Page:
By MARSHA MERCER
Media General News Service
August 15, 2005
And yet 60 percent of people say the country is on the wrong track.
The president assures the nation we're making progress in Iraq, advancing the cause of freedom and making America safer. But military officials paint a gloomier picture with an increasingly elusive exit strategy.
And only 38 percent of people approve of Bush's handling of Iraq.
Having aced his latest physical with doctors declaring him healthier than practically anyone his age, Bush headed on a 33-day vacation at his beloved Texas ranch. But he can't relax and put work aside.
He spent most of last week on the road, trying to persuade people that life is good.
When he wasn't on his rosy scenario tour, Bush was huddling with his foreign policy and economic aides trying to figure out what to do next.
The problem is that people just aren't buying the happy talk from the White House. Several polls taken just before the summer break began indicated that Bush's popularity is on a downhill slide.
Why is good news such a hard sell?
The short answer may be that Bush never has to buy gas.
That sounds frivolous, but if Bush had to pump his own gas and watch the numbers flipping cartoon-like ever higher, he might understand why many people see the glass - or, in this case, the gas tank - as half empty. His saying it's half full doesn't make it so.
And there's the deeper problem facing Bush: credibility.
Bush has lost a significant share of public confidence. Fewer than half those surveyed in the latest AP-Ipsos poll said they think Bush is honest. Think about that.
Bush's job approval rating has sunk to 42 percent. Fifty-five percent of Americans now disapprove of the way he's handling his job.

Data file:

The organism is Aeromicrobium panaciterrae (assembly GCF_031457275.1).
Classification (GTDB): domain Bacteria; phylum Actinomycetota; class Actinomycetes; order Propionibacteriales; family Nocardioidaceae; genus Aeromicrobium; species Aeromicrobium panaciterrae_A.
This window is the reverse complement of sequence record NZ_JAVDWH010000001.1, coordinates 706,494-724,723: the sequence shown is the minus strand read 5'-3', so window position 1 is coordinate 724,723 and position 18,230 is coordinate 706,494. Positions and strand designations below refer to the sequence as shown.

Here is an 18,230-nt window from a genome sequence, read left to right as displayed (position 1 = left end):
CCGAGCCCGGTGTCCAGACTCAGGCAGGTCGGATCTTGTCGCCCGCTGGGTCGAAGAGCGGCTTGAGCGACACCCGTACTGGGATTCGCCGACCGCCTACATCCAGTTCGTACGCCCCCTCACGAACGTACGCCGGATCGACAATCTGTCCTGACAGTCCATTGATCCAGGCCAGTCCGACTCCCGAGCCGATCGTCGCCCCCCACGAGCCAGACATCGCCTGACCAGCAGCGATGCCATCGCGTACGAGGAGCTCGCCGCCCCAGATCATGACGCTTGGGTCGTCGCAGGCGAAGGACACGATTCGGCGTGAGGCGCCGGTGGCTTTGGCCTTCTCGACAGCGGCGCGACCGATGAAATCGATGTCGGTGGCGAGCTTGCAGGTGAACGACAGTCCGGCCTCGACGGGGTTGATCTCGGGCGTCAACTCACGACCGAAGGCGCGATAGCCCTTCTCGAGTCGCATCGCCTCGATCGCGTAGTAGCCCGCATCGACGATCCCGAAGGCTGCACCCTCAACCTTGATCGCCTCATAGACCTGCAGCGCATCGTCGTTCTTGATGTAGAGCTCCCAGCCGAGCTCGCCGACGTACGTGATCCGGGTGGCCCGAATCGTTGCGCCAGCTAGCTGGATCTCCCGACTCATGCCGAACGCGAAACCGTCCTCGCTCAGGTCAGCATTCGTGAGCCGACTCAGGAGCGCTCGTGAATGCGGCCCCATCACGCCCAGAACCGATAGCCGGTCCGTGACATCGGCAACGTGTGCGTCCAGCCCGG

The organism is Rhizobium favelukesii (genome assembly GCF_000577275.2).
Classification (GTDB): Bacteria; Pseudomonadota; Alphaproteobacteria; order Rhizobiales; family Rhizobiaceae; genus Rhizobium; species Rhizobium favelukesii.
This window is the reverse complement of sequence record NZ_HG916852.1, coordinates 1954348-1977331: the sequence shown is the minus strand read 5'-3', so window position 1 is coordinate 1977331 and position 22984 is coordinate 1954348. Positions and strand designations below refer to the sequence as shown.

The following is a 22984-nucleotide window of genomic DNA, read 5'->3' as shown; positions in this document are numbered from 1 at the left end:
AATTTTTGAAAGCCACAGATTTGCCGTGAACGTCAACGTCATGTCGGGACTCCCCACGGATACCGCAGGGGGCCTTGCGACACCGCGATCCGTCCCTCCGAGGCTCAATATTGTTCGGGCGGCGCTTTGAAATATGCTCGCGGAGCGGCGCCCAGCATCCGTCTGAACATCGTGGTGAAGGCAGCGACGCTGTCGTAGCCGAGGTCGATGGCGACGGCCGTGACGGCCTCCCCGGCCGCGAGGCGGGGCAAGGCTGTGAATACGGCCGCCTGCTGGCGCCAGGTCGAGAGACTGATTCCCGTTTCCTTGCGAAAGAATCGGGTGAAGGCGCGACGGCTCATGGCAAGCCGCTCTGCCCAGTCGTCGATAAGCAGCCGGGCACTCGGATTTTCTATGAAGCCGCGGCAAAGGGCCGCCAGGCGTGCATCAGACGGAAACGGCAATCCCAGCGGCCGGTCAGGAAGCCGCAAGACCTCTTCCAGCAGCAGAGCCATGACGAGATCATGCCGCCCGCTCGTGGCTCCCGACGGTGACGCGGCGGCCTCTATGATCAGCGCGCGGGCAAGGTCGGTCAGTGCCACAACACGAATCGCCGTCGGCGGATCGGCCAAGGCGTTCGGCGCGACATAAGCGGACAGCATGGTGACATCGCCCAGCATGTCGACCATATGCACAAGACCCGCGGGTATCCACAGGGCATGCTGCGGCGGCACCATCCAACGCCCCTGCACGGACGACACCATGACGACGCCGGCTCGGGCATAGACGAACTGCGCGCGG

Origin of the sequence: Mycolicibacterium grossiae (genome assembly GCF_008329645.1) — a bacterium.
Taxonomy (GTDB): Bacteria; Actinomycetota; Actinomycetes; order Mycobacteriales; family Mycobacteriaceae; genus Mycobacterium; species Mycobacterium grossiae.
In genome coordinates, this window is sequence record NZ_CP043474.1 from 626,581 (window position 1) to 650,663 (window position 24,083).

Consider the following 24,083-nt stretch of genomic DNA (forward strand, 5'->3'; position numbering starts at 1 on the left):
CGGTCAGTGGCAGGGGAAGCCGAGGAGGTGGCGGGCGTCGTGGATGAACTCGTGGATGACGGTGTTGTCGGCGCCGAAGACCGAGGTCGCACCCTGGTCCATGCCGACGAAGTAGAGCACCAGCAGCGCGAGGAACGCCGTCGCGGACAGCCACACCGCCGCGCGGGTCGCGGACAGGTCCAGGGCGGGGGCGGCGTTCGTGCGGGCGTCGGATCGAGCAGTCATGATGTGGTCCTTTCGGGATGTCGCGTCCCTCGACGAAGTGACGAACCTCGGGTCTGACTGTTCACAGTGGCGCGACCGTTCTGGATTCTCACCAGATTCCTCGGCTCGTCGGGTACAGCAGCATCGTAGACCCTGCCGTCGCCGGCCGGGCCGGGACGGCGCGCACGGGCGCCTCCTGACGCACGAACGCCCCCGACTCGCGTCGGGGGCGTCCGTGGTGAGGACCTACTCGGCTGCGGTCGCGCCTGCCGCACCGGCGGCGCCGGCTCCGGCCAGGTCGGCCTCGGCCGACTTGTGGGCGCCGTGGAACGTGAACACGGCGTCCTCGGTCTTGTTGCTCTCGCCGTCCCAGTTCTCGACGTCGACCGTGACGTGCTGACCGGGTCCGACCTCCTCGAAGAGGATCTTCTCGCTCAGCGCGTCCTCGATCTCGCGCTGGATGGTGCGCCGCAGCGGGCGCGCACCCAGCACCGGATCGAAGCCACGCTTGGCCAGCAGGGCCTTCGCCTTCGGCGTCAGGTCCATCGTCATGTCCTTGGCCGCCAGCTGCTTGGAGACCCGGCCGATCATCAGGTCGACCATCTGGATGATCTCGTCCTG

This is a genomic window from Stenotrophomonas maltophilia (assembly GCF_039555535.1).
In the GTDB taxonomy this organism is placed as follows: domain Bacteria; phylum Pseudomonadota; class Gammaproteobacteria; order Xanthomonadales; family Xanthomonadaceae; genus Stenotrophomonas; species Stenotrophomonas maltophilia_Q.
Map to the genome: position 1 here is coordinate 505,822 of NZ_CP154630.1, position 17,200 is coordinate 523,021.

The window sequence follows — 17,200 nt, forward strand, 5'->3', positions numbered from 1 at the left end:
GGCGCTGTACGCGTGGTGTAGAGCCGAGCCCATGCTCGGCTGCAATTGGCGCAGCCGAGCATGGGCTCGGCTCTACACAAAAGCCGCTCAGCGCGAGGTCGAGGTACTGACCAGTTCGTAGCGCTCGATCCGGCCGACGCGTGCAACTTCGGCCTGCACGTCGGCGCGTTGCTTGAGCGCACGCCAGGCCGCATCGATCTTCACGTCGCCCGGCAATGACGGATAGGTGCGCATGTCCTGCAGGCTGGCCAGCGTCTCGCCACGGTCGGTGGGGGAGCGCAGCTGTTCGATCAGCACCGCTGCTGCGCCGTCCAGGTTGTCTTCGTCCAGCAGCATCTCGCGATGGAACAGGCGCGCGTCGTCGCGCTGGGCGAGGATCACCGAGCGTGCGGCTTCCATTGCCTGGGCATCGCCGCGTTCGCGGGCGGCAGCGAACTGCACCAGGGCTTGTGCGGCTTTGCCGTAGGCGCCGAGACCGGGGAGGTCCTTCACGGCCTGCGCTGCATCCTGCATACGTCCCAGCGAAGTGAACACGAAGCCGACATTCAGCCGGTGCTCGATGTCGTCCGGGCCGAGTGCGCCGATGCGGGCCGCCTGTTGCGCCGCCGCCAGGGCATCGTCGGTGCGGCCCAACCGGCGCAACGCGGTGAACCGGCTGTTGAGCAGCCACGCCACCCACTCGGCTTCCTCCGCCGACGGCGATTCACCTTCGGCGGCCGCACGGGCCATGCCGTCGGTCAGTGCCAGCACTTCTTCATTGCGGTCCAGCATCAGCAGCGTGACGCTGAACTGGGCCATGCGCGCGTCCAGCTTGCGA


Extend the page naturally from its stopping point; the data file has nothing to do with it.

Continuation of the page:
To be sure, many people - especially in the red states - still think Bush is doing splendidly. But his support keeps dropping.
At the White House, the talk is about "the disconnect" between what Bush says and what people see.
Allan Hubbard, who heads the National Economic Council, gave his take on the disconnect on the economy.
While people generally feel good about their personal finances, Hubbard said, "there is unease about the economy in general."
He first cited high gas prices. "None of us are comfortable paying $2.50 a gallon when we go to fill up our cars with gas."
"And then secondly, you know, we are a nation at war. And obviously that causes unease. The recent bombings in London cause concern. And I think that permeates, you know, the way the American people feel about how things are going."
The administration also acknowledges that people's real wages have not risen because of the spiraling costs of health care.
Add skyrocketing college tuition, uncertainty about Social Security and fear that the housing bubble is about to burst - and it's no wonder people are spooked.
These real pocketbook issues resist happy talk from the White House.
To underscore Bush's problems, a barrel of crude oil hit a record high of $65 as Bush signed an energy bill the White House says will do nothing to combat higher gas prices.
Gasoline still may be cheaper in real terms than it was during the gas crisis of the 1970s, but millions of Americans don't remember the '70s.
Bush challenges Congress to curb spending - and then ignores his own veto threat. He signed a $286.4 billion highway bill that was $30 billion more than one he had threatened to veto. Aides insisted Bush was "proud" to sign it, because some in Congress wanted $400 billion.
On Iraq, a military official in Baghdad said we won't be able to begin withdrawing troops as soon as some were hoping. It'll be next summer at the earliest.
That distressing news came after a CNN-USA Today-Gallup poll found that 54 percent of people thought sending troops to Iraq was a mistake in the first place, and 56 percent said things were going badly for us in Iraq.
My friend Bruce, a government contracting specialist, has another explanation for the disconnect between the president and the people. Bruce likens Bush to the contractor in the old joke:
How can you tell if a military contractor is lying?
His lips are moving.
"These are the same people who said there were weapons of mass destruction in Iraq," Bruce says. "How can we believe them?"
Happy talk won't inspire trust in Bruce and others who think like him. The question is whether anything can.